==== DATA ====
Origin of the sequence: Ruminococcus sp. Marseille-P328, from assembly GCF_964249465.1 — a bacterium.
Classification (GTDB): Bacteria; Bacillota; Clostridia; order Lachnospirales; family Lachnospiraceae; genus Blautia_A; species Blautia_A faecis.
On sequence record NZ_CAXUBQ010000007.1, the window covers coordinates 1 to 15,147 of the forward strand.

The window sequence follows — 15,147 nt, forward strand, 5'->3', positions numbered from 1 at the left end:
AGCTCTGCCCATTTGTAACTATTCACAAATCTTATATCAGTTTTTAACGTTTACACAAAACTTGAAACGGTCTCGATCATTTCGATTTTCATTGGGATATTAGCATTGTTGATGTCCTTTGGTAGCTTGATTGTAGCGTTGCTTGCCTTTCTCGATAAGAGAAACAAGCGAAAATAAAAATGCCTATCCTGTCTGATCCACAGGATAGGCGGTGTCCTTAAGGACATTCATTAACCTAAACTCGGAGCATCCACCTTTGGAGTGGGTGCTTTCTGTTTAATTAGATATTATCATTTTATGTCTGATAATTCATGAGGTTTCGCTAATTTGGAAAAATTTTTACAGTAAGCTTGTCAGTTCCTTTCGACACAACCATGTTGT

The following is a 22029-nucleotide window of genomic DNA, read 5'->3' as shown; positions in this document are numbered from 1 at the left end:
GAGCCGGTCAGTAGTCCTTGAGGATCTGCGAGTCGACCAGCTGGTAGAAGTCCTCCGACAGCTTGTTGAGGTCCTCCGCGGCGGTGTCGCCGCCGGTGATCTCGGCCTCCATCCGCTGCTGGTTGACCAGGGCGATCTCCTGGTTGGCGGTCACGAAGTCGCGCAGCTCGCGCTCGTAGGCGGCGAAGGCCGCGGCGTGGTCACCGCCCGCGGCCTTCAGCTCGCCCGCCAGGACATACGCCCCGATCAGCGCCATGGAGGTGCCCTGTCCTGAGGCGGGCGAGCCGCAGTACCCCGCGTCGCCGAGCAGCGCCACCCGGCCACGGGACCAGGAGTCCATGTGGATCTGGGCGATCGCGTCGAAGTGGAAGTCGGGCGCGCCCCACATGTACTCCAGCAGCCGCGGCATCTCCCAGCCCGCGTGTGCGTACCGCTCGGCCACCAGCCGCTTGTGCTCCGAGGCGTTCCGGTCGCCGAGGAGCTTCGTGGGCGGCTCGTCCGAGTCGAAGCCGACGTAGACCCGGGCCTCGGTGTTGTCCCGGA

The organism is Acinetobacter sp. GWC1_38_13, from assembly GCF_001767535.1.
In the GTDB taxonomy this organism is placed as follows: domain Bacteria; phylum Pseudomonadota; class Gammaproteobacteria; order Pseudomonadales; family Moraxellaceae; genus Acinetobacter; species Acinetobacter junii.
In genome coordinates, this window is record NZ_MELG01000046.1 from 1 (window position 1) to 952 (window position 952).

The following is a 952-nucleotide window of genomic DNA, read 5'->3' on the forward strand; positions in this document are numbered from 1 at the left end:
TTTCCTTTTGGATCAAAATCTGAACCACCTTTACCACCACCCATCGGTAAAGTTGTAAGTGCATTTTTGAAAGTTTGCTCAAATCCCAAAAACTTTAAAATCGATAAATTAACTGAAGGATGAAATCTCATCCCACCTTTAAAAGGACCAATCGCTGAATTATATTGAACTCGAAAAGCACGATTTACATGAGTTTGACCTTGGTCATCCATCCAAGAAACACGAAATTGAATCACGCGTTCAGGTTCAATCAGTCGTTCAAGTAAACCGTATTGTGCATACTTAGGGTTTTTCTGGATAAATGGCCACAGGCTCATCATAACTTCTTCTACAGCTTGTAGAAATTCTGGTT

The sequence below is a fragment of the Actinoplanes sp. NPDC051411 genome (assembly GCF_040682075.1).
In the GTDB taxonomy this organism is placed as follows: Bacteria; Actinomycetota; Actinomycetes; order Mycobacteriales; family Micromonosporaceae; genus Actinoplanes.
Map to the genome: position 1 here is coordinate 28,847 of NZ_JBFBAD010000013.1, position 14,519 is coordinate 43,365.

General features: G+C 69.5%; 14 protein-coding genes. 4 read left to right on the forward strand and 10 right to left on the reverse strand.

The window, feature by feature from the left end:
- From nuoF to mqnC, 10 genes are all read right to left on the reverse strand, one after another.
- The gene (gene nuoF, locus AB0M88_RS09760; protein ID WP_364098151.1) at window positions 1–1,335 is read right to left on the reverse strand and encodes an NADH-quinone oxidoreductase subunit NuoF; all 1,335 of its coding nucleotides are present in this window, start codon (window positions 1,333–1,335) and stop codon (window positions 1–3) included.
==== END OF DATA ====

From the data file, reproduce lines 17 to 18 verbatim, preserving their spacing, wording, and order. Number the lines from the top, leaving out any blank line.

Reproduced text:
The window, feature by feature from the left end:
- From nuoF to mqnC, 10 genes are all read right to left on the reverse strand, one after another.